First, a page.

Relative thresholds are not represented in SpeedCurve dashboards, but they are represented in alerts as a horizontal green bar showing the acceptable rate of change for a metric. For example, in the alert below the relative threshold is 15%. The previous value in the chart is 2.52, and so the acceptable rate of change is any value between 2.14 (15% below 2.52) and 2.90 (15% above 2.52). The latest value in the chart is 4.17, which is 44% higher than the upper value of the acceptable rate of change.

Relative thresholds with a larger bucket size 

The alert "bucket size" is determined by the Only alert when the budget is crossed setting: <N> times for synthetic or <N> hours in-a-row for LUX. When a budget has a bucket size larger than 1, relative thresholds are calculated by comparing the latest N values to the previous N values

In this alert below, the bucket size is 3, and the relative threshold is 20%. The threshold boundaries are therefore calculated as 20% above and below the average of the previous 3 values. An alert is sent only if the latest 3 values are outside of the threshold boundaries.

Suggested performance budgets

When you sign up for a SpeedCurve plan, we automatically give you a 'Performance Budgets' dashboard in your Favorites. This dashboard includes some default metrics and budgets (follow the links to learn why we think they're good metrics to consider):

IMPORTANT: These defaults are intended to be a jumping-off point for your own analysis. You may find that some of these metrics and numbers are relevant for your site, while others may be less relevant. And you'll probably want to add some metrics that aren't there by default.

For example, if you're tracking custom metrics, you probably want to create performance budgets for them.

And if you're using LUX, our real user monitoring solution, we'd encourage you to consider tracking these metrics:

We strongly encourage you to look at your own data in your other SpeedCurve dashboards in order to create the most meaningful performance budgets for your site. We also encourage you to monitor your competitors' sites so you can create budgets that will help you stay faster than the competition.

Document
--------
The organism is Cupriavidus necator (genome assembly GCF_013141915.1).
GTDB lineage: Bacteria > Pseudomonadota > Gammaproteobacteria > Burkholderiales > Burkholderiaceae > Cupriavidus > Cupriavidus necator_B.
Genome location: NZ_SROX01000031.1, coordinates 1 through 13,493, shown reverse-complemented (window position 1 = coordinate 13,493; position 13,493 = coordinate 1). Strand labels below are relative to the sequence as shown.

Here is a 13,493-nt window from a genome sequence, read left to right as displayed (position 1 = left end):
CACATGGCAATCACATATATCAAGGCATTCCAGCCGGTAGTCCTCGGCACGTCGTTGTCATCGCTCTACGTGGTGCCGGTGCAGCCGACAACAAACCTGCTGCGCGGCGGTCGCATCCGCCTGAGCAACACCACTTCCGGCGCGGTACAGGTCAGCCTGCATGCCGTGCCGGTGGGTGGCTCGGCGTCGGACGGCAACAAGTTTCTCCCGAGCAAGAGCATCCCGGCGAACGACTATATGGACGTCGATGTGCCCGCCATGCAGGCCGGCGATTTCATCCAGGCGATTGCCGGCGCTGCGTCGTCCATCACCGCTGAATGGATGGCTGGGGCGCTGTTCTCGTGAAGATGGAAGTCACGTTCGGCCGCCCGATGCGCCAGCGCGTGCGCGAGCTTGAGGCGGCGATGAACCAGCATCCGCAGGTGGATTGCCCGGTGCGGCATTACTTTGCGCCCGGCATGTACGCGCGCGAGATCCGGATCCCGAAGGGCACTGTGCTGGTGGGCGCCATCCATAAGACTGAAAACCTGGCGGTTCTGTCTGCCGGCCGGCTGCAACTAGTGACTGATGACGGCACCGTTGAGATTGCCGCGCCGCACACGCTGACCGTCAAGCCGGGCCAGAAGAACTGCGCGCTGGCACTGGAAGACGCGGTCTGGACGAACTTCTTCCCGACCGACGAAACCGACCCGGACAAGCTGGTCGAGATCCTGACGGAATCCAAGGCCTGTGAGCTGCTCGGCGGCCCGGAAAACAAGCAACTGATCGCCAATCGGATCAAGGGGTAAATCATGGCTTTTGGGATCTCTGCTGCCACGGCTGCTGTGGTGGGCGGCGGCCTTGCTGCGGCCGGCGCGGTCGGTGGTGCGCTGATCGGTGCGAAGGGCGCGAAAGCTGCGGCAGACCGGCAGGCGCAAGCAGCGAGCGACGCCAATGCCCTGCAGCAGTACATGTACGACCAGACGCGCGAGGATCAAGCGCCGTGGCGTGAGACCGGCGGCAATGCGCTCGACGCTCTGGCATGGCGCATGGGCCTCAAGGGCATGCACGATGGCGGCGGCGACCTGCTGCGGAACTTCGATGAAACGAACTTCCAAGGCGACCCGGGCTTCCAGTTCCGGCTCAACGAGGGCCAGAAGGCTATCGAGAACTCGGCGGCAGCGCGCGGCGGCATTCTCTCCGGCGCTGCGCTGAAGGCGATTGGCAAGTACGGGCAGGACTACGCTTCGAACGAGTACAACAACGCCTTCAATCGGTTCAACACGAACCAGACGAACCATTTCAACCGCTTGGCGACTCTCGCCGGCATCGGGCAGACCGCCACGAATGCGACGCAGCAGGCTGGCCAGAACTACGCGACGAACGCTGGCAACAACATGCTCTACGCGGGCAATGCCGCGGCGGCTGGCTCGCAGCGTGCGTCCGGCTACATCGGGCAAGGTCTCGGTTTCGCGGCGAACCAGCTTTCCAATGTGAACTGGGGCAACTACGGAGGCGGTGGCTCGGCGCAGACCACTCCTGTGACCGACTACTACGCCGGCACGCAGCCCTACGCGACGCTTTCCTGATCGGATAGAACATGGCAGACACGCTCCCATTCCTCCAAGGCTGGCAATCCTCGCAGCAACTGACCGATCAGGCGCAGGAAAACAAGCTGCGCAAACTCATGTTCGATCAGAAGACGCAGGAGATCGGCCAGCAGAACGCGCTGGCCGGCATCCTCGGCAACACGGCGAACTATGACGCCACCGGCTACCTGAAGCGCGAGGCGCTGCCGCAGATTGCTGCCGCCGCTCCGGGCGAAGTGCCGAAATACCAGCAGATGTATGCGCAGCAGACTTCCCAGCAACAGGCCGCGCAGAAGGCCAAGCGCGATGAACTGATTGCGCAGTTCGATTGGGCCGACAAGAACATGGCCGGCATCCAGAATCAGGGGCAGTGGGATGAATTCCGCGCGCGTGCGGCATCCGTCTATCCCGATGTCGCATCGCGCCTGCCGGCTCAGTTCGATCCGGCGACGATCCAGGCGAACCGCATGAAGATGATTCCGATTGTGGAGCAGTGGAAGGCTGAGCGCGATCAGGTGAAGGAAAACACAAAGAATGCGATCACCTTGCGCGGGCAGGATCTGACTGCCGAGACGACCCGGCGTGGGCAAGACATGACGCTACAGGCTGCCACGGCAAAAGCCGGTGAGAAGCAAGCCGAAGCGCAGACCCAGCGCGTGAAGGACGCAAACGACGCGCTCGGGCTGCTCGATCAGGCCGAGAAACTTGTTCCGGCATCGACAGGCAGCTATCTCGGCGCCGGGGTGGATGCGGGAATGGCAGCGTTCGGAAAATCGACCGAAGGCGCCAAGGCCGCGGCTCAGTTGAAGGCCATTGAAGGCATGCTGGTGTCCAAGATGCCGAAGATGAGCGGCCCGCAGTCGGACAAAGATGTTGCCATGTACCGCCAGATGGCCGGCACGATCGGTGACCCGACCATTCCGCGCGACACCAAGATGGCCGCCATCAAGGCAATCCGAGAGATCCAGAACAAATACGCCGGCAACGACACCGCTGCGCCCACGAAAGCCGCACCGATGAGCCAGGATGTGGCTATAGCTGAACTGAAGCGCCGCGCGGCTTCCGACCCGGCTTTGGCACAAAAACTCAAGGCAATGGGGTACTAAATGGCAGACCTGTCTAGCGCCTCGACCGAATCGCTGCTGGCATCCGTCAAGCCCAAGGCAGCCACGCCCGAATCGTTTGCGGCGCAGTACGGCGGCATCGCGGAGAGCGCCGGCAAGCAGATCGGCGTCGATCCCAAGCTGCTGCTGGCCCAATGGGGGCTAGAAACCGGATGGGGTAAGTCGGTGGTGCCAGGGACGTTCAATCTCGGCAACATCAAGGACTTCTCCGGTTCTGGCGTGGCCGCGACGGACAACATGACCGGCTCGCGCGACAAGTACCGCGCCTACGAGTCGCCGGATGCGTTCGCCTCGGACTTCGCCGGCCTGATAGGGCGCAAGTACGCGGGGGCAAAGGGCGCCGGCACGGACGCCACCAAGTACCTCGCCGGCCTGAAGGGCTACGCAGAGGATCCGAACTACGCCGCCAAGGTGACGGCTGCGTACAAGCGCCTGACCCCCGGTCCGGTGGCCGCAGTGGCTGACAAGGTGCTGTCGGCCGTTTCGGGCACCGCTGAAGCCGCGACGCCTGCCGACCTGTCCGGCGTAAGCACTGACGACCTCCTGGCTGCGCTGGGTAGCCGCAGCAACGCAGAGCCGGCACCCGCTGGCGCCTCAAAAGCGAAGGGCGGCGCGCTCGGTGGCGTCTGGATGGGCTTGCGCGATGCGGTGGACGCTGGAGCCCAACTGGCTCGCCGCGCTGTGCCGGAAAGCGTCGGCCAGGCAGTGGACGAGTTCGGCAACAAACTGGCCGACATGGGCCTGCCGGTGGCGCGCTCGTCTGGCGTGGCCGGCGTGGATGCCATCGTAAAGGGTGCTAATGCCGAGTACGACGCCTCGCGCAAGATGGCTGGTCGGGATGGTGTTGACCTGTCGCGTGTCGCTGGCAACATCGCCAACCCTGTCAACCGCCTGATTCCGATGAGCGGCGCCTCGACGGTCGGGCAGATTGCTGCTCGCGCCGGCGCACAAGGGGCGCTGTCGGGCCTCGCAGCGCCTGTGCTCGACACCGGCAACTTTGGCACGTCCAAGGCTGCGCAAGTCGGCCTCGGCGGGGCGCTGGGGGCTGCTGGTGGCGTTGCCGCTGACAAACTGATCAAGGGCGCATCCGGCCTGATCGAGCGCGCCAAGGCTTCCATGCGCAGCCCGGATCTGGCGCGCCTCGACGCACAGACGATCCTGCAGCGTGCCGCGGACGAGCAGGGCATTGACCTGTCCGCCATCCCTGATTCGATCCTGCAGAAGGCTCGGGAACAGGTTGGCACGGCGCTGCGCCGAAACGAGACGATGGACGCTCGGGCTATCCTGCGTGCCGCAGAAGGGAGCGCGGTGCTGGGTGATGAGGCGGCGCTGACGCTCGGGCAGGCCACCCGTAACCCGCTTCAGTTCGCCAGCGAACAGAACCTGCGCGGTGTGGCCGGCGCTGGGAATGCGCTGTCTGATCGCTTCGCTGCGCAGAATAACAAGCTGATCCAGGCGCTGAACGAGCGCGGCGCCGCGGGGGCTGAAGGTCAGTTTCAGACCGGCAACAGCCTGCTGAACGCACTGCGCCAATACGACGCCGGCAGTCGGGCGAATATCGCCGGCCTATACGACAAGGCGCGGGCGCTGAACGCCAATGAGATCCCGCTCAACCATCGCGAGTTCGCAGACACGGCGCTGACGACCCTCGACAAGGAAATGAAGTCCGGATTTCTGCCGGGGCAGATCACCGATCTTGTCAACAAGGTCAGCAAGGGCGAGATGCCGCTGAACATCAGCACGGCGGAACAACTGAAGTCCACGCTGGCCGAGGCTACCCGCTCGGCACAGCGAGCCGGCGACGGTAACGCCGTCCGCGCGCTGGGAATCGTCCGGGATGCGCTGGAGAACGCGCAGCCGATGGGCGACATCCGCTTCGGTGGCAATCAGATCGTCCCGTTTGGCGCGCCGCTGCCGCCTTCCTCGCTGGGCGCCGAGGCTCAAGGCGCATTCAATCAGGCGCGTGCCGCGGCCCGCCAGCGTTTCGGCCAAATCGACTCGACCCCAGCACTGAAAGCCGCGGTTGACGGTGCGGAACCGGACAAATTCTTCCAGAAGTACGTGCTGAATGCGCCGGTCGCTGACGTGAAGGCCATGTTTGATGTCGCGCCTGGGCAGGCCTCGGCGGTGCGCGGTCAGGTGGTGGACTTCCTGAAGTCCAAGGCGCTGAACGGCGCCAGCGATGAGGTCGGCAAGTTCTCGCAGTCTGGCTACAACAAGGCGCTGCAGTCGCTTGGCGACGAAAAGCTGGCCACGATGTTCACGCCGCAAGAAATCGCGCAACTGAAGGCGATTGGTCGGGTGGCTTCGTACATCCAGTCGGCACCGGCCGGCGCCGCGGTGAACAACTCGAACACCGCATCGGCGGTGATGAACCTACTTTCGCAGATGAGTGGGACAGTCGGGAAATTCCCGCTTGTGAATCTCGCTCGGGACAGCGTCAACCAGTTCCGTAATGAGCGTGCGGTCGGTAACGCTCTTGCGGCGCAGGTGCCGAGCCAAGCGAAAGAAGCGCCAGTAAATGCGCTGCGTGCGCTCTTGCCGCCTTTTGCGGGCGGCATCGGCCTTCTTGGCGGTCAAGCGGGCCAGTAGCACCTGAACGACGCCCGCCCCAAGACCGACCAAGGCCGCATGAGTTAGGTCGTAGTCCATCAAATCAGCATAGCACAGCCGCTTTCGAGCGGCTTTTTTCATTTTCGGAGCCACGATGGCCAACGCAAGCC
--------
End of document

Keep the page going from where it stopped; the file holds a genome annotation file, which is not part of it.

How to configure alerts 

You can configure where your performance budget alerts are sent by visiting your account settings, and looking for the Notifications section. 

How to tune your performance budgets (e.g. to reduce the number of emails)

SpeedCurve sends alert emails whenever the state of a budget changes, i.e. whenever the metric crosses the threshold in either direction. This can result in a large number of alerts being sent when a metric fluctuates around the threshold, for example in this chart below: 

The good news is that you can still set up meaningful performance budgets around unstable metrics by modifying the alert bucket size. This number controls how many times in a row a metric must cross the budget thresholds before any alerts are sent. For the chart above, a value of 3 would be sufficient to avoid being sent too many alerts while still enabling the team to be notified when there are considerable changes to the metric. 

You can think of this setting as controlling how many data points or hours are required to go over the threshold before an alert is sent. In the example below, the alert was only sent after the final point went over the threshold. 

Case study: See how Zillow uses SpeedCurve to create and enforce performance budgets